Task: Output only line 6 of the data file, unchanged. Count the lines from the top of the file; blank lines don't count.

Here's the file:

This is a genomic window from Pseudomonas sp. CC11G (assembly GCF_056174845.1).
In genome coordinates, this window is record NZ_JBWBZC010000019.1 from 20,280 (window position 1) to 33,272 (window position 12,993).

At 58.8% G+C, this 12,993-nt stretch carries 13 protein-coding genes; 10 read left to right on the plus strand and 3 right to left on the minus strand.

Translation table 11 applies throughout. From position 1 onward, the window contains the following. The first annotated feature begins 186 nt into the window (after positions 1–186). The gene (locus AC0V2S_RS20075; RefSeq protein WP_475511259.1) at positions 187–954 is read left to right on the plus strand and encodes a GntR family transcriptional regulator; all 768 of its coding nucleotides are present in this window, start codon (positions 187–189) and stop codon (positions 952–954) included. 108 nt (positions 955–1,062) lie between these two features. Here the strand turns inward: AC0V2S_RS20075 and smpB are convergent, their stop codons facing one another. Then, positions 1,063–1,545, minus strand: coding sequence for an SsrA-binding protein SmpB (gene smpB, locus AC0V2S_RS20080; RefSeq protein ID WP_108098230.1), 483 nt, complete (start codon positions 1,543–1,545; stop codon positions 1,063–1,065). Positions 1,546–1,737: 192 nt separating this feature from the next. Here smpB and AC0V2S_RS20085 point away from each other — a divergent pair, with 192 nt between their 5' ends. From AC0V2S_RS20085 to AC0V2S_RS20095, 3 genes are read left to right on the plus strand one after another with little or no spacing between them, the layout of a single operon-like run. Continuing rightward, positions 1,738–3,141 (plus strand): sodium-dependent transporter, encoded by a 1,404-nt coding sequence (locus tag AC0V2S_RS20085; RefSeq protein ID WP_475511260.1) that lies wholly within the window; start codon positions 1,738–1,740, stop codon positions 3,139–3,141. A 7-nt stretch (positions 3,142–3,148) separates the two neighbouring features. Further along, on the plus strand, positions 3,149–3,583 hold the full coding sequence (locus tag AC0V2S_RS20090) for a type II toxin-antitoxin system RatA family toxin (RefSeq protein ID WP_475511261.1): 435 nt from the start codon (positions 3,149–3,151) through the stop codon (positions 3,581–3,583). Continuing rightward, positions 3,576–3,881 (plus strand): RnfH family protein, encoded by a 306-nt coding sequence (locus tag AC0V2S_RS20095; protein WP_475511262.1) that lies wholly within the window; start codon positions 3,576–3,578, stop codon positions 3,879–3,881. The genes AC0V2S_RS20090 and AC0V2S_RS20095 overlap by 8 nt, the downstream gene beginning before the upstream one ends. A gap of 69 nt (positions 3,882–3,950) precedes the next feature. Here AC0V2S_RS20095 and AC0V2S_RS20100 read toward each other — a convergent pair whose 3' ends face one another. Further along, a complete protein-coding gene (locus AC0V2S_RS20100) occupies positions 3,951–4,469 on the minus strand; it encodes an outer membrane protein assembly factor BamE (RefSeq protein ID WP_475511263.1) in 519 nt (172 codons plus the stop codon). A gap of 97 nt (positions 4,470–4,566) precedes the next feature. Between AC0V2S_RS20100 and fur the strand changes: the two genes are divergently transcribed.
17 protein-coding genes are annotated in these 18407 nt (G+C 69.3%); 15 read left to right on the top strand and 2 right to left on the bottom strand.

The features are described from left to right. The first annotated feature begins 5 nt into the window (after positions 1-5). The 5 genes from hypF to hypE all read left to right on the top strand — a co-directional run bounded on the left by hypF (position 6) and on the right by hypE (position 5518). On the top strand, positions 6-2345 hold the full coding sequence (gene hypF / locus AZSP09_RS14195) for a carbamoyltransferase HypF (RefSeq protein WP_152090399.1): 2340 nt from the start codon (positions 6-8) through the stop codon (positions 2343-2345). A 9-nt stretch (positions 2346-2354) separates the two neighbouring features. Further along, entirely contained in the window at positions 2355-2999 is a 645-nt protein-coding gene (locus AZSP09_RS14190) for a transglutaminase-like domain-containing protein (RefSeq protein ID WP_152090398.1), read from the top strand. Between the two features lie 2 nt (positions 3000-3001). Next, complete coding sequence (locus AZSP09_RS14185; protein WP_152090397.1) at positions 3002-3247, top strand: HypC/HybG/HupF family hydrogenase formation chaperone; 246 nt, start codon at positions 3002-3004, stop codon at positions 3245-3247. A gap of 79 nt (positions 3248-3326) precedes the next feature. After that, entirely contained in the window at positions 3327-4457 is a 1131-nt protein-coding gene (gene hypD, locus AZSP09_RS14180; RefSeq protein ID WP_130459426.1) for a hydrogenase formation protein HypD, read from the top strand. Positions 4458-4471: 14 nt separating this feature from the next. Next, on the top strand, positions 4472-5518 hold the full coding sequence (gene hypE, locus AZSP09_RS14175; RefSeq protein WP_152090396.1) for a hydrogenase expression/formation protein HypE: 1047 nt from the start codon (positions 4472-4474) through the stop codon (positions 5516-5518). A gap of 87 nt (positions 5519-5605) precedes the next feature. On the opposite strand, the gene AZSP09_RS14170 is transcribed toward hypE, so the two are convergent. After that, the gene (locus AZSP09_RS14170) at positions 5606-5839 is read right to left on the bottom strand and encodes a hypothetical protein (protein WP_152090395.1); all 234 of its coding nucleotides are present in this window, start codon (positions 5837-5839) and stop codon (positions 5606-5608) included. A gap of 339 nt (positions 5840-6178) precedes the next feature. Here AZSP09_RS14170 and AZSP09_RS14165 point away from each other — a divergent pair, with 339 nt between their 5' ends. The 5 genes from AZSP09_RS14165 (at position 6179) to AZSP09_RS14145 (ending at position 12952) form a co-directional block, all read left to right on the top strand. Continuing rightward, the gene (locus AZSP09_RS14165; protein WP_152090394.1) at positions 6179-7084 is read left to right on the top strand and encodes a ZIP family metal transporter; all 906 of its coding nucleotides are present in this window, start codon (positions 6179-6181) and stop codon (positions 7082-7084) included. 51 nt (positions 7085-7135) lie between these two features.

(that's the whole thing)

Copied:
The features are described from left to right. The first annotated feature begins 5 nt into the window (after positions 1-5). The 5 genes from hypF to hypE all read left to right on the top strand — a co-directional run bounded on the left by hypF (position 6) and on the right by hypE (position 5518). On the top strand, positions 6-2345 hold the full coding sequence (gene hypF / locus AZSP09_RS14195) for a carbamoyltransferase HypF (RefSeq protein WP_152090399.1): 2340 nt from the start codon (positions 6-8) through the stop codon (positions 2343-2345). A 9-nt stretch (positions 2346-2354) separates the two neighbouring features. Further along, entirely contained in the window at positions 2355-2999 is a 645-nt protein-coding gene (locus AZSP09_RS14190) for a transglutaminase-like domain-containing protein (RefSeq protein ID WP_152090398.1), read from the top strand. Between the two features lie 2 nt (positions 3000-3001). Next, complete coding sequence (locus AZSP09_RS14185; protein WP_152090397.1) at positions 3002-3247, top strand: HypC/HybG/HupF family hydrogenase formation chaperone; 246 nt, start codon at positions 3002-3004, stop codon at positions 3245-3247. A gap of 79 nt (positions 3248-3326) precedes the next feature. After that, entirely contained in the window at positions 3327-4457 is a 1131-nt protein-coding gene (gene hypD, locus AZSP09_RS14180; RefSeq protein ID WP_130459426.1) for a hydrogenase formation protein HypD, read from the top strand. Positions 4458-4471: 14 nt separating this feature from the next. Next, on the top strand, positions 4472-5518 hold the full coding sequence (gene hypE, locus AZSP09_RS14175; RefSeq protein WP_152090396.1) for a hydrogenase expression/formation protein HypE: 1047 nt from the start codon (positions 4472-4474) through the stop codon (positions 5516-5518). A gap of 87 nt (positions 5519-5605) precedes the next feature. On the opposite strand, the gene AZSP09_RS14170 is transcribed toward hypE, so the two are convergent. After that, the gene (locus AZSP09_RS14170) at positions 5606-5839 is read right to left on the bottom strand and encodes a hypothetical protein (protein WP_152090395.1); all 234 of its coding nucleotides are present in this window, start codon (positions 5837-5839) and stop codon (positions 5606-5608) included. A gap of 339 nt (positions 5840-6178) precedes the next feature. Here AZSP09_RS14170 and AZSP09_RS14165 point away from each other — a divergent pair, with 339 nt between their 5' ends. The 5 genes from AZSP09_RS14165 (at position 6179) to AZSP09_RS14145 (ending at position 12952) form a co-directional block, all read left to right on the top strand. Continuing rightward, the gene (locus AZSP09_RS14165; protein WP_152090394.1) at positions 6179-7084 is read left to right on the top strand and encodes a ZIP family metal transporter; all 906 of its coding nucleotides are present in this window, start codon (positions 6179-6181) and stop codon (positions 7082-7084) included. 51 nt (positions 7085-7135) lie between these two features.